By Kevin Crowley
Just 33% of investors backed the proposal to create an independent chairman position, compared with 41% last year. Proxy advisers Glass Lewis & Co. and Egan-Jones Proxy Services had recommended that shareholders vote in favor of the plan.
Pressure for Exxon to appoint an independent chairman, separate to the CEO, has been building for years. Exxon beefed up the powers of its lead director earlier this year in response to some shareholders’ concerns.
Some investors, such as Legal & General Investment Management and the Church of England, encouraged others to back the split due to what they deem a lack of action and ambition on climate change. The California Public Employees’ Retirement System, America’s largest state public pension fund, and the New York State Common Retirement Fund have also said they support splitting the chairman and CEO roles.
America’s top oil producer is going through one of the most financially stressed times in its modern history after a record plunge in crude prices exacerbated the strain of multibillion-dollar investments to rebuild its operations. In the first quarter, when the oil crash still hadn’t culminated in a shocking dip to minus $40 a barrel, the company had its first loss in 30 years, forcing it to shut production and retreat on many of its big projects in a bid to save money.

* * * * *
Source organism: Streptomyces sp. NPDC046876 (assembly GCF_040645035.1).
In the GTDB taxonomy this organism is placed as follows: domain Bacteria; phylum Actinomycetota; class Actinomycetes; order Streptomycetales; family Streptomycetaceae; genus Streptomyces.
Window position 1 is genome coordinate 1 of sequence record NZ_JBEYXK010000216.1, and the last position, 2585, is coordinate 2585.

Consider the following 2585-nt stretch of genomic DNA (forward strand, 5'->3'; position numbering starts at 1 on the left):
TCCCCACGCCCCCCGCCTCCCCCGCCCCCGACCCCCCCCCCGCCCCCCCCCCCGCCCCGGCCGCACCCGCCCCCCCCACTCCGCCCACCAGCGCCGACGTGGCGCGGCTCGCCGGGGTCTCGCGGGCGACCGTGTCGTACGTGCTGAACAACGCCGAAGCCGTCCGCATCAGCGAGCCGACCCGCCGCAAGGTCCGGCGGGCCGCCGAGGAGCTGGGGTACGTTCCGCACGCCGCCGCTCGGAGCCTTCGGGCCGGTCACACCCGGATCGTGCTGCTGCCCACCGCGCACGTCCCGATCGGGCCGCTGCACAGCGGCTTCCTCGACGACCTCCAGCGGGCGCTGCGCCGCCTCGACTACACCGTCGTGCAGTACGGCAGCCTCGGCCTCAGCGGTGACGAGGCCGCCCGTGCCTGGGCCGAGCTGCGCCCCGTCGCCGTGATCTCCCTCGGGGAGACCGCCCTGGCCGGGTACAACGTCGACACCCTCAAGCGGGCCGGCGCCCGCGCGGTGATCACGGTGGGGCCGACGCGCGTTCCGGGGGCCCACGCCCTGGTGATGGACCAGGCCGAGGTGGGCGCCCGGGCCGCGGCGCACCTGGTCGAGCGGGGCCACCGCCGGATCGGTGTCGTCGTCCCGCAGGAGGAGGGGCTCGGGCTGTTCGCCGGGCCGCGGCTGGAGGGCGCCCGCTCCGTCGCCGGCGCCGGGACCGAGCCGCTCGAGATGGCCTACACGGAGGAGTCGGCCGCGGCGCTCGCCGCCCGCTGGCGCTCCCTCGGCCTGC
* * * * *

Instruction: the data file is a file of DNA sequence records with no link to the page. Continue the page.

CEO Darren Woods has indicated his willingness to borrow billions of dollars to continue paying Exxon’s mighty dividend, while standing ready to resume growth plans once prices rebound. But some investors question whether the company needs to pivot toward renewables and greener forms of energy, with oil potentially on the cusp of a long-term demise.